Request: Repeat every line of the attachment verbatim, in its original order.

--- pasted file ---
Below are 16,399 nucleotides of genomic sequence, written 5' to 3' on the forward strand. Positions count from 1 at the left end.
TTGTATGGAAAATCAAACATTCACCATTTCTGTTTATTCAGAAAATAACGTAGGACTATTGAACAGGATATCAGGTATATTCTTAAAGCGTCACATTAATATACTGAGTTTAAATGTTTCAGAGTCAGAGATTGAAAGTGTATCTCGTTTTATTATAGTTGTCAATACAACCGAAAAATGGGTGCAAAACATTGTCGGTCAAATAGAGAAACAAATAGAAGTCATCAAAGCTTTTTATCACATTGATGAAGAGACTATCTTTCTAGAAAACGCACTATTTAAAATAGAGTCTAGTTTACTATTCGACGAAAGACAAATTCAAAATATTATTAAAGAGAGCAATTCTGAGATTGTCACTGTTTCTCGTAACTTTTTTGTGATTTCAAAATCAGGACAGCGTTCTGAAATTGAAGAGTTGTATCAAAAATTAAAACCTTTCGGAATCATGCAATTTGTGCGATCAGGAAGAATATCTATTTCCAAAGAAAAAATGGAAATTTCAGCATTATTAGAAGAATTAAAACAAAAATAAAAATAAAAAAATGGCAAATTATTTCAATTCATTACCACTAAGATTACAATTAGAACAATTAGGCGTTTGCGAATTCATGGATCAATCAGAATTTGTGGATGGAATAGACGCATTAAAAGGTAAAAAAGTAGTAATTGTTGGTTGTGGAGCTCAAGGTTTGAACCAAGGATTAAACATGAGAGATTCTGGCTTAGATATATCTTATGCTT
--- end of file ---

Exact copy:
Below are 16,399 nucleotides of genomic sequence, written 5' to 3' on the forward strand. Positions count from 1 at the left end.
TTGTATGGAAAATCAAACATTCACCATTTCTGTTTATTCAGAAAATAACGTAGGACTATTGAACAGGATATCAGGTATATTCTTAAAGCGTCACATTAATATACTGAGTTTAAATGTTTCAGAGTCAGAGATTGAAAGTGTATCTCGTTTTATTATAGTTGTCAATACAACCGAAAAATGGGTGCAAAACATTGTCGGTCAAATAGAGAAACAAATAGAAGTCATCAAAGCTTTTTATCACATTGATGAAGAGACTATCTTTCTAGAAAACGCACTATTTAAAATAGAGTCTAGTTTACTATTCGACGAAAGACAAATTCAAAATATTATTAAAGAGAGCAATTCTGAGATTGTCACTGTTTCTCGTAACTTTTTTGTGATTTCAAAATCAGGACAGCGTTCTGAAATTGAAGAGTTGTATCAAAAATTAAAACCTTTCGGAATCATGCAATTTGTGCGATCAGGAAGAATATCTATTTCCAAAGAAAAAATGGAAATTTCAGCATTATTAGAAGAATTAAAACAAAAATAAAAATAAAAAAATGGCAAATTATTTCAATTCATTACCACTAAGATTACAATTAGAACAATTAGGCGTTTGCGAATTCATGGATCAATCAGAATTTGTGGATGGAATAGACGCATTAAAAGGTAAAAAAGTAGTAATTGTTGGTTGTGGAGCTCAAGGTTTGAACCAAGGATTAAACATGAGAGATTCTGGCTTAGATATATCTTATGCTT